I disagree with everything the nay sayers above claim, you can easily learn wetplate first, before LF film. That's what I did. And that's what thousands of photographers did in the 1800s too. I've taught several people who had no LF experience and they're doing fine with collodion. I just gave a workshop here in Tucson and one attendee had no LF experience. He jumped right in and is doing great.

    If you go to the wetplate facebook groups, you'll find dozens more starting each month, worldwide. Speaking of that, May 4th is World Wetplate Day, something we started to foster and encourage people to learn this easy and fascinating technique. See http://www.wetplateday.org/

    And it can be less expensive than film. You can use your 4x5, buy a 5x7 camera for $150 or an old Kodak box brownie for $10 and use the existing lens. The chemicals can be bought for about the price of one box of 8x10 film, and you can shoot many, many plates with those chemicals. All you need is a barrel lens, no shutter, and not a petzval (though they are great when you can afford one). Joe's explanation of sizes above is very good. And petzvals for smaller plates are very available and affordable. I shot halfplates exclusively for over a year, with cheap 6" petzvals.

    And it is not toxic, if you consider Hypo fixer is just a salt, and the acetic acid I use for developer is grocery store white vinegar.

    I totally encourage you to get in touch with people that are really doing wetplate collodion, and ignore the rest. Join http://www.collodion.com/, then buy a manual and start.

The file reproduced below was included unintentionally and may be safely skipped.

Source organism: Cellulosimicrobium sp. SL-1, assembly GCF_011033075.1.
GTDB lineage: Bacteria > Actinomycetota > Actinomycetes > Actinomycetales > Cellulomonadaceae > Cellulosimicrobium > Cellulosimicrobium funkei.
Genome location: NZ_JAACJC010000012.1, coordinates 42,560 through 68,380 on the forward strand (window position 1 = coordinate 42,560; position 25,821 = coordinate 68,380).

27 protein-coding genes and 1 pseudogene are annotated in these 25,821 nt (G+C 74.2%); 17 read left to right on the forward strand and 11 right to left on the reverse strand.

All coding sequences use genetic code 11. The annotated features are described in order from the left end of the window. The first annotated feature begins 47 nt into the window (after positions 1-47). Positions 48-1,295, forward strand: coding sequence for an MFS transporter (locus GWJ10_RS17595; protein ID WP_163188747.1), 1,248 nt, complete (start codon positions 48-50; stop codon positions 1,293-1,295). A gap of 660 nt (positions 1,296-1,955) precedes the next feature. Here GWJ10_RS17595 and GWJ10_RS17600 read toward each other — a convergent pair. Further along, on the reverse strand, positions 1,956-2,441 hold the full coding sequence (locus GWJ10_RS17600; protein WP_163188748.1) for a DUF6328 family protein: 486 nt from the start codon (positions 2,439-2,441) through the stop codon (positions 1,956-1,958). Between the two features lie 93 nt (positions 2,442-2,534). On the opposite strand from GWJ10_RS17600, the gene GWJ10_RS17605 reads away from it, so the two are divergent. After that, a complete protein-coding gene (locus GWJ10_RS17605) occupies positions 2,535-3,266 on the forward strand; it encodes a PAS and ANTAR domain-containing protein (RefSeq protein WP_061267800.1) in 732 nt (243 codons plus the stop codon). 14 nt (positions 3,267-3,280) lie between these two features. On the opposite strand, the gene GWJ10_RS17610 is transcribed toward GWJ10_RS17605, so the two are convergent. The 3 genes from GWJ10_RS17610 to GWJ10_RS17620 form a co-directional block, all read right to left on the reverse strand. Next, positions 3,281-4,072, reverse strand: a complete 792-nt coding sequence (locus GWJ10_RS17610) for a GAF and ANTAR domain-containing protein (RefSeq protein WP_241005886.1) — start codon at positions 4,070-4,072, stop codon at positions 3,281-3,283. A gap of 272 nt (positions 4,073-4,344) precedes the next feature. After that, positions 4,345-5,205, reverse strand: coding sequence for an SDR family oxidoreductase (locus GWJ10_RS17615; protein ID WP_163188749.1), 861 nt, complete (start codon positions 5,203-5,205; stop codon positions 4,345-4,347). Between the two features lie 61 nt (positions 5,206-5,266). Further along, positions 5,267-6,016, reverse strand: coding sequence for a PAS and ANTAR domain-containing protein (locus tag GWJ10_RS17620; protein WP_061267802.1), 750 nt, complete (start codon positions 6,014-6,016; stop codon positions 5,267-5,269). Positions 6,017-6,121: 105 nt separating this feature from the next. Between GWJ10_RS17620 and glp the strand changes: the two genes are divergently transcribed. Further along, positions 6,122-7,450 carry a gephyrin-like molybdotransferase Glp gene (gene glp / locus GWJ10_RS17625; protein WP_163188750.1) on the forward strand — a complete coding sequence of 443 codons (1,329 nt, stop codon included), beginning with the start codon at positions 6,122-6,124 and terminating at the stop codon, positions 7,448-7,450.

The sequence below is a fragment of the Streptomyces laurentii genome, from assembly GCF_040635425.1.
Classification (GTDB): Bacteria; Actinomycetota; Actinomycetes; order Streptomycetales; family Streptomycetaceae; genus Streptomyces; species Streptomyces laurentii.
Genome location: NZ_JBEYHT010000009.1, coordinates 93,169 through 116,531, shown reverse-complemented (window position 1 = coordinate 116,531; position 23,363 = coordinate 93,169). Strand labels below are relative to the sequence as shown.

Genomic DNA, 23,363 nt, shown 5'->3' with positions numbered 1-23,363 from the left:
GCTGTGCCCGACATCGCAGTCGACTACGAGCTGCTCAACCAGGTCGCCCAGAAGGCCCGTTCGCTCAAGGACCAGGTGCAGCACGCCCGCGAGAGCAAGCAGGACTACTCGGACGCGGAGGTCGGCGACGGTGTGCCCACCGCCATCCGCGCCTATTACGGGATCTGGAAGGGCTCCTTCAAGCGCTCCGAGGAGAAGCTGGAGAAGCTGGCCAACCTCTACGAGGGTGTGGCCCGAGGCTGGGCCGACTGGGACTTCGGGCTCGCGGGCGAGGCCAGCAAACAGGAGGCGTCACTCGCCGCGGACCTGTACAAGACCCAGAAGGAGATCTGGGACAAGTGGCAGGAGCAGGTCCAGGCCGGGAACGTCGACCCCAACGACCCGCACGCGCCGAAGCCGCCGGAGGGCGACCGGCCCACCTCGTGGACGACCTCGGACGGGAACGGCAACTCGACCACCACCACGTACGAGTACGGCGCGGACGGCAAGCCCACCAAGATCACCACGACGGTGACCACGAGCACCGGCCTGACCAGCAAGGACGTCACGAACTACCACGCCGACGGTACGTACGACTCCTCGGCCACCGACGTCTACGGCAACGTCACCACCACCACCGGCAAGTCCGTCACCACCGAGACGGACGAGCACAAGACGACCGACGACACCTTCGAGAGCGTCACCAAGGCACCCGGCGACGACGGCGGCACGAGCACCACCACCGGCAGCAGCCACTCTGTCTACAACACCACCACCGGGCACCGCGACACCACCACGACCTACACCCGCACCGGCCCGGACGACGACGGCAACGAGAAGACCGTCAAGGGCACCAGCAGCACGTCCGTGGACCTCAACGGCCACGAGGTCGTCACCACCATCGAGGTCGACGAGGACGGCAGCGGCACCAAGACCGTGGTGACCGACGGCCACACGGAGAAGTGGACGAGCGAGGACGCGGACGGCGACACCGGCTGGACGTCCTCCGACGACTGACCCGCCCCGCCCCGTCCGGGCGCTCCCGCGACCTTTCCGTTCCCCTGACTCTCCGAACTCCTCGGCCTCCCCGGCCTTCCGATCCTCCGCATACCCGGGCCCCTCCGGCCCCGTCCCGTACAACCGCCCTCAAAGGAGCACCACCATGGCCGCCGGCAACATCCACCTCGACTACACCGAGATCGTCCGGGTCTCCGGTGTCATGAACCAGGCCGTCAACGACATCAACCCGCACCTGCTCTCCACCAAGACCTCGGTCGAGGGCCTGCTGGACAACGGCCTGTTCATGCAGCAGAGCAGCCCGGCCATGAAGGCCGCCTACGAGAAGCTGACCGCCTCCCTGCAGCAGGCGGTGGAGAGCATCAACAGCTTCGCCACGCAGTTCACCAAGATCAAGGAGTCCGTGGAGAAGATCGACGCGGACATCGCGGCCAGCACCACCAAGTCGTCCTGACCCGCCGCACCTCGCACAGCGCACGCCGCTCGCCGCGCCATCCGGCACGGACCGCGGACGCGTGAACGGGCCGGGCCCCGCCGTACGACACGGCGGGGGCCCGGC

8. #8
    Alex Timmermans
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    Re: Wet Plate Beginner

    I fully agree with Garret. Wet plate is totally different from film. There is no need to start with film first.
    And if you know what you are doing it isn't dangerous at all. Just throwing a few cleaning liquids in a toilet is more dangerous.

    I would suggest to start with 4x5, use the lens you already have, buy a starter kit and see if you really like it.
    Starting with wet plate is as expensive as buying a middle class compact camera.
    I have seen stunning pictures made with very cheap lenses and really bad pictures made with expensive petzvals. It's not the gear which makes the picture. It's the person behind the camera.
    "You dont take a picture, it's given to you"

    www.alextimmermans.com
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    email : collodion-art dot onsmail dot nl

  9. #9

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    Re: Wet Plate Beginner

    I also agree completely with Garret. There is really little carry over from film to wet plate as far as exposure or processing. At this point an investment such as he suggests may be less than you would need for a good 4x5 equipment. Get a manual through collodion site, read it well, get started and have fun.

  10. #10

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    Re: Wet Plate Beginner

    If you already have the 4x5 camera, you could get a Graflex film pack adapter pretty inexpensively ($10-$15 on eBay) and modify it easily for wet plate. I started that way using a regular 4x5 lens. Using tilt and shift, while not the same as using a Petzval, can let you get creative swirl (trees in the background are good).

    As for Petzvals, get a no name. Over the years I've bought a few and to be honest my favourite is my no name. It's not as pretty as my Darlot or Hermagis, but the quality of image is just as good.